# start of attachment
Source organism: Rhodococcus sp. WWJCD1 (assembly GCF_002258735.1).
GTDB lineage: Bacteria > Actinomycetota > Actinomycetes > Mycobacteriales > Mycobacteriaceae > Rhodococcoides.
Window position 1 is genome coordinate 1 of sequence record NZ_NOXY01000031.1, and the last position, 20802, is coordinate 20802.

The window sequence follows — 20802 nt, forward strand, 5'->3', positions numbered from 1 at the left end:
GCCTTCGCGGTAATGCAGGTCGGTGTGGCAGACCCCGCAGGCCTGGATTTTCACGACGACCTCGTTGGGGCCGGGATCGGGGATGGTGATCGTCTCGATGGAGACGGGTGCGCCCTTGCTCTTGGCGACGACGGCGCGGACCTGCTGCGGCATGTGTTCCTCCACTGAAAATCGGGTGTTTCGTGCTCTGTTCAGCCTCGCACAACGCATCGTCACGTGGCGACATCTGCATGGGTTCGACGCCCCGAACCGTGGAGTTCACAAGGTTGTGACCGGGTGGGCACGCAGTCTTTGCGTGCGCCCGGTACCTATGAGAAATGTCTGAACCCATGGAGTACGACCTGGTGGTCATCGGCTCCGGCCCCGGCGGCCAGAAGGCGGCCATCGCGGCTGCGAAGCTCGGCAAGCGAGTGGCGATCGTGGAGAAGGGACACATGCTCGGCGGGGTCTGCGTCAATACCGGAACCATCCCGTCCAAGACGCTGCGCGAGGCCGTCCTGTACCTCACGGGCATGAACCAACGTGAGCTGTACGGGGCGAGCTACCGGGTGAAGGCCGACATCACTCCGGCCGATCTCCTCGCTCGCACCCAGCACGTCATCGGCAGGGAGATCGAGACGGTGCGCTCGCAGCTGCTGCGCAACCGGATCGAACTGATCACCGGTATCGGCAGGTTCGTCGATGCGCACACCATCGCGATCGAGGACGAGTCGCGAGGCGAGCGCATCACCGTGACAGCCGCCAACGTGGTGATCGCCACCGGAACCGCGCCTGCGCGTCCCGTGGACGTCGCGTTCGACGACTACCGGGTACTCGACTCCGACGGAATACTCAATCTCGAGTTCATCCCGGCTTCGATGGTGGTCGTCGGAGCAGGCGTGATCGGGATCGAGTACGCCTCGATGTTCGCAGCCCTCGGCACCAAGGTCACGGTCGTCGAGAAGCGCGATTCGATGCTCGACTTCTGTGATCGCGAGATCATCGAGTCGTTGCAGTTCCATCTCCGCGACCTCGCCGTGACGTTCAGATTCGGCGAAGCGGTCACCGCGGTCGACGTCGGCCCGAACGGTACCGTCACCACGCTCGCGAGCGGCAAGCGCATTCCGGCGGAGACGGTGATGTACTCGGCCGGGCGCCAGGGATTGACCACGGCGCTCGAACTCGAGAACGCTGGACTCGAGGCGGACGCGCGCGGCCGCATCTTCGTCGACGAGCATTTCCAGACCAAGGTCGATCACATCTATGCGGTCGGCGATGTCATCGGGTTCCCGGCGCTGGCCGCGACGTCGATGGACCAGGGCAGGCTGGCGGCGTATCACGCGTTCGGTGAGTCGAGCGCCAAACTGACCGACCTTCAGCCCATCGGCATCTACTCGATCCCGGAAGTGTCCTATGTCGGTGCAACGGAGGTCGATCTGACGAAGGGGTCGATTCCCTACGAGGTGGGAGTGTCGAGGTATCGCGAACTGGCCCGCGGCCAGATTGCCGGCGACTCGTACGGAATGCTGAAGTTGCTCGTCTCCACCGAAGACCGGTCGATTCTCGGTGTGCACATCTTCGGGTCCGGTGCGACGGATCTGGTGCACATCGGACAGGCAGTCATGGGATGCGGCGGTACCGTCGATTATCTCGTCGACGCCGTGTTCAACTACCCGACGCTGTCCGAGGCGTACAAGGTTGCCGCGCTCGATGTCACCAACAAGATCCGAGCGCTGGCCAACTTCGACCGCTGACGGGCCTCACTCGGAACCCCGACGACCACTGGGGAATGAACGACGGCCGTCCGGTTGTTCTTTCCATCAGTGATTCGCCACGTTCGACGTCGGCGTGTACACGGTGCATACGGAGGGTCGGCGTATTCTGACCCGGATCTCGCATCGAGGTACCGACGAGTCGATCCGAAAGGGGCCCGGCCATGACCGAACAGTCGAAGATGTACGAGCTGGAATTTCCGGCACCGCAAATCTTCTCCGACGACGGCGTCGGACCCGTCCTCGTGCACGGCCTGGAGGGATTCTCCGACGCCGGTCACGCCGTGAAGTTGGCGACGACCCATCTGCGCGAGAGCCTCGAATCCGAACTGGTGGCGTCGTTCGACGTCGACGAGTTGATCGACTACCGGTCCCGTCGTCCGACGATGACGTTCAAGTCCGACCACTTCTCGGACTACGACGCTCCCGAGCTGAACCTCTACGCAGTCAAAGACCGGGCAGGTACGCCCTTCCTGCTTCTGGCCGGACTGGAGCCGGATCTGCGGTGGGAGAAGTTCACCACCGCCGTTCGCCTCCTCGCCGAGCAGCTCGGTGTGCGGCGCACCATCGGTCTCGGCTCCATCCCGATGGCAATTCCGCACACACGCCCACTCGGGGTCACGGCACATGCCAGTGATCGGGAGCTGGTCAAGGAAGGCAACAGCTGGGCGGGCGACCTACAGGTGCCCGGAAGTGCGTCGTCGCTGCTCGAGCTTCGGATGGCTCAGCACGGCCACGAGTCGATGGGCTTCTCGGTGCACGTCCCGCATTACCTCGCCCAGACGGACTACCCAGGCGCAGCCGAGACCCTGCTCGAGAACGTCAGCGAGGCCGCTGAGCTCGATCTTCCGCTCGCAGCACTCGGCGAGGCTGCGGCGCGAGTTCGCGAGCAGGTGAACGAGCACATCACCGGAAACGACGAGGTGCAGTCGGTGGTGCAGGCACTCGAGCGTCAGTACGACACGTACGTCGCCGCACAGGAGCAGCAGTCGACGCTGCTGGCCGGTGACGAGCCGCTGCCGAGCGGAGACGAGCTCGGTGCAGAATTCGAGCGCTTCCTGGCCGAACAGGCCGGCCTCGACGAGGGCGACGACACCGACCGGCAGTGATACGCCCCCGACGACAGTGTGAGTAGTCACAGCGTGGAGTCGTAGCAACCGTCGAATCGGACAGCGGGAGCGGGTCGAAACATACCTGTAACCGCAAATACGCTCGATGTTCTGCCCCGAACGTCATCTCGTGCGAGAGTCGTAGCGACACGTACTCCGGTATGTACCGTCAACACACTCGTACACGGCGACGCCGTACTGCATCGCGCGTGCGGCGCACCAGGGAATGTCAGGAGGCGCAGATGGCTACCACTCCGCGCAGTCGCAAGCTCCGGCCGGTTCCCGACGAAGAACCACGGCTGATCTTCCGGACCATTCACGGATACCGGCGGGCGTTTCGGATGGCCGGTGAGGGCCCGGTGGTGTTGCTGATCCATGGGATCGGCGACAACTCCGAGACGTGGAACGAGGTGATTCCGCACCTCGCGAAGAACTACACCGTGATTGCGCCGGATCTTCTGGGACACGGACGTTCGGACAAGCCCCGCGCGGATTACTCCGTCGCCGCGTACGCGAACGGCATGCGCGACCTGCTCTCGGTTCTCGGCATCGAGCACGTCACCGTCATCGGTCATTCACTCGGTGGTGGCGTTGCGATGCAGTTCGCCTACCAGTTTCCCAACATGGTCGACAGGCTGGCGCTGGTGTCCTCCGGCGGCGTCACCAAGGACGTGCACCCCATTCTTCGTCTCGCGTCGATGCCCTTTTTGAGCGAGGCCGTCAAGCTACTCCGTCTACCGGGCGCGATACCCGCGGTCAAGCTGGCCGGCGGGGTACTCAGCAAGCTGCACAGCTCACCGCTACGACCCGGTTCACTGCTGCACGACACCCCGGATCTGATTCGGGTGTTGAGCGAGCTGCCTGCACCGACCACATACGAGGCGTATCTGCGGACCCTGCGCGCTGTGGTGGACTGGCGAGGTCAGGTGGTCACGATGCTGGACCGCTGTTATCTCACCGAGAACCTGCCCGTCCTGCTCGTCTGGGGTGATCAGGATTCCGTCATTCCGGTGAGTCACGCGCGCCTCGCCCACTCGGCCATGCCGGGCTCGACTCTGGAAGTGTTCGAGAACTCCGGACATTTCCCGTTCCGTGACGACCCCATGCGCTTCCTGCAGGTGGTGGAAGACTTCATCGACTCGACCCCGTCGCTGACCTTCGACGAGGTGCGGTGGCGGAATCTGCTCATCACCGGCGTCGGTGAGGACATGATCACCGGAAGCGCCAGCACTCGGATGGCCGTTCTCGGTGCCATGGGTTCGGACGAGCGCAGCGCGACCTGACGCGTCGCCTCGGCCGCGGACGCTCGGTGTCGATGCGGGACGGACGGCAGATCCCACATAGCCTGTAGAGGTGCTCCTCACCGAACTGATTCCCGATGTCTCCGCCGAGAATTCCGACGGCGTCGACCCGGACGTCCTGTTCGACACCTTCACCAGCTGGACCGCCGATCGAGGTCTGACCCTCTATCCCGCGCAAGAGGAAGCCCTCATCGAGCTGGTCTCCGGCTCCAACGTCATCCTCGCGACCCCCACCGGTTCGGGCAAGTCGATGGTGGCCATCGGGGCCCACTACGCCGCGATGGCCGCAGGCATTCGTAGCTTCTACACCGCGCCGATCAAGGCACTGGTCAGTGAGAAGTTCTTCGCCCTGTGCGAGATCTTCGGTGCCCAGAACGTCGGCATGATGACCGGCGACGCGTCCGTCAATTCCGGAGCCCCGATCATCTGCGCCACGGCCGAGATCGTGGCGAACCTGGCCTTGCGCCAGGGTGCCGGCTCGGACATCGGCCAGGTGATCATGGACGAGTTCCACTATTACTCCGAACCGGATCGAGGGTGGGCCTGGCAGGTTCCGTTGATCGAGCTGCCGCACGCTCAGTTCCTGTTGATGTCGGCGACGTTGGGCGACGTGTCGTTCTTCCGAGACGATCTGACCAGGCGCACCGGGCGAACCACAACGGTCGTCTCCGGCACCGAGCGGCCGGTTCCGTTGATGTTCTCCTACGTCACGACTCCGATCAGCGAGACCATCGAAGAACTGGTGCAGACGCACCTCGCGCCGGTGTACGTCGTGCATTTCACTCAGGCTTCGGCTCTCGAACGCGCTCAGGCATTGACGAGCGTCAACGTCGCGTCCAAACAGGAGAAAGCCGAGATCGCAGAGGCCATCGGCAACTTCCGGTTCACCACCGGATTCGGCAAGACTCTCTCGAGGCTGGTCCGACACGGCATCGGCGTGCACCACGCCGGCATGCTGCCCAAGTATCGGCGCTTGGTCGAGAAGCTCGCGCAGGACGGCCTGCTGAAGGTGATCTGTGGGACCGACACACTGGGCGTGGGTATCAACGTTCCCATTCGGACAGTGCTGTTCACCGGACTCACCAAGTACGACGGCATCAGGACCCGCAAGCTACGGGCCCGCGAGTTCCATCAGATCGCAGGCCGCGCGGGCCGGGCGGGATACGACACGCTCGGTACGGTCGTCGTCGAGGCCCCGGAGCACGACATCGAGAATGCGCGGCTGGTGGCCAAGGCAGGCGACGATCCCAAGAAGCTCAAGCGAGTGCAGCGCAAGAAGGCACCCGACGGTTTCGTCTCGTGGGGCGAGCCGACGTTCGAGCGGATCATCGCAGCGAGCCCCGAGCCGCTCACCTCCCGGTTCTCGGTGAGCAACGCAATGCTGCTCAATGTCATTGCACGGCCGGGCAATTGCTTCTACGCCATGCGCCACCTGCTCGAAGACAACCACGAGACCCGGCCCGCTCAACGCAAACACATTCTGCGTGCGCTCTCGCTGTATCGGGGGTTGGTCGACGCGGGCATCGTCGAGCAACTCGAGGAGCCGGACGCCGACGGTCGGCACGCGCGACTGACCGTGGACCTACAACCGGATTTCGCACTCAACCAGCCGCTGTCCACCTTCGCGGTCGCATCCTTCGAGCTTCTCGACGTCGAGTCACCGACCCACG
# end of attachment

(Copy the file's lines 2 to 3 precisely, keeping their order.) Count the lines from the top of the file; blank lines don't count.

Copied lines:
GTDB lineage: Bacteria > Actinomycetota > Actinomycetes > Mycobacteriales > Mycobacteriaceae > Rhodococcoides.
Window position 1 is genome coordinate 1 of sequence record NZ_NOXY01000031.1, and the last position, 20802, is coordinate 20802.